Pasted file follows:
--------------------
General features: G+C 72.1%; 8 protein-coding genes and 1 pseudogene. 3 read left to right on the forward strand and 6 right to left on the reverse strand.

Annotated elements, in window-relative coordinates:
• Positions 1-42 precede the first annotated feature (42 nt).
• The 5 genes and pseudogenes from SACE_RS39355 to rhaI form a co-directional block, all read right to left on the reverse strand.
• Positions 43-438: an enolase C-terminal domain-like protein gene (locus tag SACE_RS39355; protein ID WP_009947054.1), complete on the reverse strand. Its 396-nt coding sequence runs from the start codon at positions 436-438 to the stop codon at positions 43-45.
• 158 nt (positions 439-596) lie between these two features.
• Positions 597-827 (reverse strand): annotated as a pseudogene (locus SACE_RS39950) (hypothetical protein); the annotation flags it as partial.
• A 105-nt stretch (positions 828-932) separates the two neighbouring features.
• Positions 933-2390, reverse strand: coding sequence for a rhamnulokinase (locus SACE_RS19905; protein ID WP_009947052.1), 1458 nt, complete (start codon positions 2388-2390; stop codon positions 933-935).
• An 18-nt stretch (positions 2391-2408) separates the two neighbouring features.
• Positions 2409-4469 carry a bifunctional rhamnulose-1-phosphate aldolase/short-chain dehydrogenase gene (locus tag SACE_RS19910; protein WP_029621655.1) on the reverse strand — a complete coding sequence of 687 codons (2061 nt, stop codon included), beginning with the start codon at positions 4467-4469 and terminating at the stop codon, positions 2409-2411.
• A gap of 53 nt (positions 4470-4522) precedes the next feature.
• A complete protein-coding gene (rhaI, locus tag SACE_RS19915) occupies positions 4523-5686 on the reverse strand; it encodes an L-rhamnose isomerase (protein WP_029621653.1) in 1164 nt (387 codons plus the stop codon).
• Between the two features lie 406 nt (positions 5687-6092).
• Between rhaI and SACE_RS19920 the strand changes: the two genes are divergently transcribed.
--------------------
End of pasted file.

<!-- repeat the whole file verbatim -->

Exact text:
General features: G+C 72.1%; 8 protein-coding genes and 1 pseudogene. 3 read left to right on the forward strand and 6 right to left on the reverse strand.

Annotated elements, in window-relative coordinates:
• Positions 1-42 precede the first annotated feature (42 nt).
• The 5 genes and pseudogenes from SACE_RS39355 to rhaI form a co-directional block, all read right to left on the reverse strand.
• Positions 43-438: an enolase C-terminal domain-like protein gene (locus tag SACE_RS39355; protein ID WP_009947054.1), complete on the reverse strand. Its 396-nt coding sequence runs from the start codon at positions 436-438 to the stop codon at positions 43-45.
• 158 nt (positions 439-596) lie between these two features.
• Positions 597-827 (reverse strand): annotated as a pseudogene (locus SACE_RS39950) (hypothetical protein); the annotation flags it as partial.
• A 105-nt stretch (positions 828-932) separates the two neighbouring features.
• Positions 933-2390, reverse strand: coding sequence for a rhamnulokinase (locus SACE_RS19905; protein ID WP_009947052.1), 1458 nt, complete (start codon positions 2388-2390; stop codon positions 933-935).
• An 18-nt stretch (positions 2391-2408) separates the two neighbouring features.
• Positions 2409-4469 carry a bifunctional rhamnulose-1-phosphate aldolase/short-chain dehydrogenase gene (locus tag SACE_RS19910; protein WP_029621655.1) on the reverse strand — a complete coding sequence of 687 codons (2061 nt, stop codon included), beginning with the start codon at positions 4467-4469 and terminating at the stop codon, positions 2409-2411.
• A gap of 53 nt (positions 4470-4522) precedes the next feature.
• A complete protein-coding gene (rhaI, locus tag SACE_RS19915) occupies positions 4523-5686 on the reverse strand; it encodes an L-rhamnose isomerase (protein WP_029621653.1) in 1164 nt (387 codons plus the stop codon).
• Between the two features lie 406 nt (positions 5687-6092).
• Between rhaI and SACE_RS19920 the strand changes: the two genes are divergently transcribed.